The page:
The consequences of failing to maintain records can be severe. Otherwise-healthy individuals have been known to contract a sudden case of amnesia after a loss occurs. Your insured can contend that they do not recall any conversations about coverage adequacy or uninsured exposures ever taking place–unless there is supporting documentation available to “jog” their memory.

Internal workflows and procedures. A fair number of “failure to procure” E&O losses can be attributed to administrative error. Consider this scenario: The agent goes through all the proper steps of finding the appropriate coverage for the client. A binder is ultimately secured from the carrier … but the confirmation order is never placed. The implementation of some fairly straight-forward internal workflow procedures can help reduce the chances of this type of oversight. A periodic audit of client files is another tool to consider.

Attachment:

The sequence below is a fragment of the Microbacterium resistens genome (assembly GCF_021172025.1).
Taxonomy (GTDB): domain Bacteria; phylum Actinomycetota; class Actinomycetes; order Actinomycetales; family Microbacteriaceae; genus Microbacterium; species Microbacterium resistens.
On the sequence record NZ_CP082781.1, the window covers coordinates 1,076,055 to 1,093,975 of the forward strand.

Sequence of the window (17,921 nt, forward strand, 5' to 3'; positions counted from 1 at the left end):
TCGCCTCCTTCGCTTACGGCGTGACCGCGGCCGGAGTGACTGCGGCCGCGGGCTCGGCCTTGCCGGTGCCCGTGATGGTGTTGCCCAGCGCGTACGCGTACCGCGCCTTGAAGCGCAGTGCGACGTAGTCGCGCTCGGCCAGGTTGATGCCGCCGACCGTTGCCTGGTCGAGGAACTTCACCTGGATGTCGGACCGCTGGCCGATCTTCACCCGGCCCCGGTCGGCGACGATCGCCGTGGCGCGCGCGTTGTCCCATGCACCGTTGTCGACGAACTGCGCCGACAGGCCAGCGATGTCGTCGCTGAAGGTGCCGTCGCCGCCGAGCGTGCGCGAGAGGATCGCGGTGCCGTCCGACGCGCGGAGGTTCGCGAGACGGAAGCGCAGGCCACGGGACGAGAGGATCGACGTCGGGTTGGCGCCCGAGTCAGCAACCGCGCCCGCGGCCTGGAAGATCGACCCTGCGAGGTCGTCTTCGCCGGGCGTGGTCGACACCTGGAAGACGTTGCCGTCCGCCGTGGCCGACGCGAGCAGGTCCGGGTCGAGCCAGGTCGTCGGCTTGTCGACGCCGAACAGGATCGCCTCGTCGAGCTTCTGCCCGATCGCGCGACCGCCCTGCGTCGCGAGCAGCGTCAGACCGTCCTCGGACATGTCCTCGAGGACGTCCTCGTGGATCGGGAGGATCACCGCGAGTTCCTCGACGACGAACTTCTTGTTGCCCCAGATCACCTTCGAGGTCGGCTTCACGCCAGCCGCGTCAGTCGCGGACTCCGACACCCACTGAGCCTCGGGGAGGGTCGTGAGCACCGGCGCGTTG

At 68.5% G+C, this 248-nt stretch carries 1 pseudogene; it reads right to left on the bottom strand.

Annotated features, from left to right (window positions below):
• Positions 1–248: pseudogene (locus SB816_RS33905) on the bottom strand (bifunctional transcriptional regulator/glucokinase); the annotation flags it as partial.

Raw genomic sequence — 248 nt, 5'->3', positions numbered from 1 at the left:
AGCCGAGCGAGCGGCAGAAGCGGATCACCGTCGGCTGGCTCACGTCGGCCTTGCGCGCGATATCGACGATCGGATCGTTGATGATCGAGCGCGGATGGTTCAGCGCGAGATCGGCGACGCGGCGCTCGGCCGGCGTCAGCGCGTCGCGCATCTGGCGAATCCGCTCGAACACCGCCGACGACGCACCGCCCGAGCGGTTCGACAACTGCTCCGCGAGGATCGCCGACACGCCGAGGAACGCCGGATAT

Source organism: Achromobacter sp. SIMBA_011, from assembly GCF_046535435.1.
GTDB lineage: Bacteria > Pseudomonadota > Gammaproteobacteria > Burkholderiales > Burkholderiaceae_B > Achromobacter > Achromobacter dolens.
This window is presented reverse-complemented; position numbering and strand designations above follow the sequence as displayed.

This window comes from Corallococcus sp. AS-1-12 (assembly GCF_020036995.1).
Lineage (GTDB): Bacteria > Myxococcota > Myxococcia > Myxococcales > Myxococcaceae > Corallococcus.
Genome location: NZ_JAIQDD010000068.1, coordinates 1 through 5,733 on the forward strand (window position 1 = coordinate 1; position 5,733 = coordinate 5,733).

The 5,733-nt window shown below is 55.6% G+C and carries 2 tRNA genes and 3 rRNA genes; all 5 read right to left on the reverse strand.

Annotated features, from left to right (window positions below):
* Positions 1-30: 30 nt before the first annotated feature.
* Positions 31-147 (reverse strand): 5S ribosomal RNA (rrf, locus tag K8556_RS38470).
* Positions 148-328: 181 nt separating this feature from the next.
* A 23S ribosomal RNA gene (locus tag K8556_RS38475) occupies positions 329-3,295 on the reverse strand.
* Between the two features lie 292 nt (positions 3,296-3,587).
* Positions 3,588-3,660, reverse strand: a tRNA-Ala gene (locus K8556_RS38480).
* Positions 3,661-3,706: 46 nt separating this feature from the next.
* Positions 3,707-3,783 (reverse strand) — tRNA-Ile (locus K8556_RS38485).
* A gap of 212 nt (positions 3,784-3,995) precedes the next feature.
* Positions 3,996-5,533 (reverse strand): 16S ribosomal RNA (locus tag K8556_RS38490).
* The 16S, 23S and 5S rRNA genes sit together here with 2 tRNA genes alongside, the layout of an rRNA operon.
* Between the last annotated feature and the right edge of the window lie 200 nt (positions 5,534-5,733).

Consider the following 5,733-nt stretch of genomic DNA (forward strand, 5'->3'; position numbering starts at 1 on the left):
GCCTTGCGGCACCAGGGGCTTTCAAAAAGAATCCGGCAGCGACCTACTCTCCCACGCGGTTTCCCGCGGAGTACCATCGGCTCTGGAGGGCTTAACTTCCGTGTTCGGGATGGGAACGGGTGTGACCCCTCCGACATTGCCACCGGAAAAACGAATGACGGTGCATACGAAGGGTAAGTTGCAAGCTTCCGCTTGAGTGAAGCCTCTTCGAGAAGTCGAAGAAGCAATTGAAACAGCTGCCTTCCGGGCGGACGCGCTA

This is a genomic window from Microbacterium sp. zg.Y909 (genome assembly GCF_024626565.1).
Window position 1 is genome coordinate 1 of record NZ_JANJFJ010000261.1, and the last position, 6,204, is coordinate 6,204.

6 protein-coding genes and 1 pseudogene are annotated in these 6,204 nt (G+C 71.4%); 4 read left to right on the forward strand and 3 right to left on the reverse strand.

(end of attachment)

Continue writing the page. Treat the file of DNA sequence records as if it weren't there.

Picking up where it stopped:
Duties after the sale. An agent’s responsibilities do not end after the policy has been delivered to the client. You have a continuing duty to notify your customers of any potential early coverage cancellations (due to non-payment of premium, for example). You should also closely monitor the companies through which you place business. Be sure to immediately notify your clients of any change in the financial condition of these insurers. This includes situations of possible insolvency, placement of the company in rehabilitation, or other questionable financial situations.

Unfortunately, there hasn’t been a risk mitigation strategy devised that can completely protect an agent from an E&O loss. With that said, the implementation of some sound business practices can help significantly reduce the potential for a claim.

The author
Francis J. “Frank” Huver is senior vice president and chief financial officer at Claymont, Delaware-based Rockwood Programs, a full-service MGA offering several national programs, including Life Agents E&O, P-C Agents E&O, Managing General Agency E&O and Employment Practices Liability Insurance (EPLI).